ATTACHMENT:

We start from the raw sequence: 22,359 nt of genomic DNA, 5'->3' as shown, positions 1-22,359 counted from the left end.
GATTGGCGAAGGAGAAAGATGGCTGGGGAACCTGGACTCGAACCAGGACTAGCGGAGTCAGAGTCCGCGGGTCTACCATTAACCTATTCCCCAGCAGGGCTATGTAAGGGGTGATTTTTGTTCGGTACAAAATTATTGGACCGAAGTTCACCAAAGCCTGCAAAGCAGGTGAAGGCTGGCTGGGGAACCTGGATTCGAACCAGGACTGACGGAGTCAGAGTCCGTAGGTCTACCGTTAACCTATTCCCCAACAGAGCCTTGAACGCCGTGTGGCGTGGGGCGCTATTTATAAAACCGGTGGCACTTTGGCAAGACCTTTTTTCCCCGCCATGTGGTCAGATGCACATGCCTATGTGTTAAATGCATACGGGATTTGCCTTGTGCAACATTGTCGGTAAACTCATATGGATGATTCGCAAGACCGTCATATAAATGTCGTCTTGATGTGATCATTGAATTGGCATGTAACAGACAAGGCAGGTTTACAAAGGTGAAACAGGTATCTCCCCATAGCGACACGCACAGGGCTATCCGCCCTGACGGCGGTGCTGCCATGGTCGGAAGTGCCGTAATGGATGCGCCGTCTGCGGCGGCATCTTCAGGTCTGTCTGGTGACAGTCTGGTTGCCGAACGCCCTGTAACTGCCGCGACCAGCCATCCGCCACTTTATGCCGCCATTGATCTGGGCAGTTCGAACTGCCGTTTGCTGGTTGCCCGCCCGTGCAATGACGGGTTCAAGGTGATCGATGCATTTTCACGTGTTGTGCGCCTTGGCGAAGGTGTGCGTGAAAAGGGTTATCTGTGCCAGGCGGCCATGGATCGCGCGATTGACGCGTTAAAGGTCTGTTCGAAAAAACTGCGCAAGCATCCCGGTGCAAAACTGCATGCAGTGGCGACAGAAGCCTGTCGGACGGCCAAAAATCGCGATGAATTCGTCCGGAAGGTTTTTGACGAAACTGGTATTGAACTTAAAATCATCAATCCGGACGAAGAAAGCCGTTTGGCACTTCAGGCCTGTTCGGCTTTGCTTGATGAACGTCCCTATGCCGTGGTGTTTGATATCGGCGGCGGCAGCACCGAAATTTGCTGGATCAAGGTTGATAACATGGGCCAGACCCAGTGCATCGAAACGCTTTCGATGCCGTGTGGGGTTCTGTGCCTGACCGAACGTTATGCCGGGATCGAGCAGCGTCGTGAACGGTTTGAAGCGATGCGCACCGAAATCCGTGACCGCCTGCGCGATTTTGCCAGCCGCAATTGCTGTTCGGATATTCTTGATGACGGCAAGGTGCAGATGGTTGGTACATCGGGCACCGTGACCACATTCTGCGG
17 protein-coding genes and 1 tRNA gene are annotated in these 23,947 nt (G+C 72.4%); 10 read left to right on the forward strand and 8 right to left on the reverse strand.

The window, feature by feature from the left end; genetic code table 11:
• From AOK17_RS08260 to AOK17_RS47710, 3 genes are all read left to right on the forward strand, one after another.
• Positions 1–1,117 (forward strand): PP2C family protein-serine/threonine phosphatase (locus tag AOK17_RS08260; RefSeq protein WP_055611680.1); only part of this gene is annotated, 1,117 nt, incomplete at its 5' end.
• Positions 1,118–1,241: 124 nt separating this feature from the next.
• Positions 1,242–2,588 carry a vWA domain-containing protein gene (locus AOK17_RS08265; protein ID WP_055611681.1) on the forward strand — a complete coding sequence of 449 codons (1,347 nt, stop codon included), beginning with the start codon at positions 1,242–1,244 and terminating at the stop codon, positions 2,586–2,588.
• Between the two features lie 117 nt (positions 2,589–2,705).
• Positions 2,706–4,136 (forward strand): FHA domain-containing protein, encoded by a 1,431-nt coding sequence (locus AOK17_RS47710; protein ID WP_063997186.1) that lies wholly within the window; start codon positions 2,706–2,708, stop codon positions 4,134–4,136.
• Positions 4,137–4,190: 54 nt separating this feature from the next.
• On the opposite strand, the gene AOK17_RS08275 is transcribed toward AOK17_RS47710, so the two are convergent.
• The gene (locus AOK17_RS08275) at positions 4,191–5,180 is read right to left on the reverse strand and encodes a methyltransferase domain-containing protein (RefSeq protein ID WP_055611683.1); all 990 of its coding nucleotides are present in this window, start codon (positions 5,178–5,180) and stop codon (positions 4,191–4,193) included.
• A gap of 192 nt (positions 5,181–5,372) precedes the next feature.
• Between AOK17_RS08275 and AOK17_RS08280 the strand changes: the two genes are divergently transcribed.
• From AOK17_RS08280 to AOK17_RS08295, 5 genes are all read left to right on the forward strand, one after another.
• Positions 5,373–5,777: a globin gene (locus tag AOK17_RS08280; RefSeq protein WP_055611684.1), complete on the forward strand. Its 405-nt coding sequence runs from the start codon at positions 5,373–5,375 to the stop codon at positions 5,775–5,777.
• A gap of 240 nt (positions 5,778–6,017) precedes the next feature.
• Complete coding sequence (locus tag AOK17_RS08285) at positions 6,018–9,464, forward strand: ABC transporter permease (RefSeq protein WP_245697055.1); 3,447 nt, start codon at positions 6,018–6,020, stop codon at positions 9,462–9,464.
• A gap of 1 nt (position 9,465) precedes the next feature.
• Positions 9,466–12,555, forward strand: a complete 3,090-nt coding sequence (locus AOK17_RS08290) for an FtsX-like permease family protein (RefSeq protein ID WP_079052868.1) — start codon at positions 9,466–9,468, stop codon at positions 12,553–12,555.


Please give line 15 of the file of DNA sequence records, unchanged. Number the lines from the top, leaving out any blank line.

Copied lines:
• Between AOK17_RS08275 and AOK17_RS08280 the strand changes: the two genes are divergently transcribed.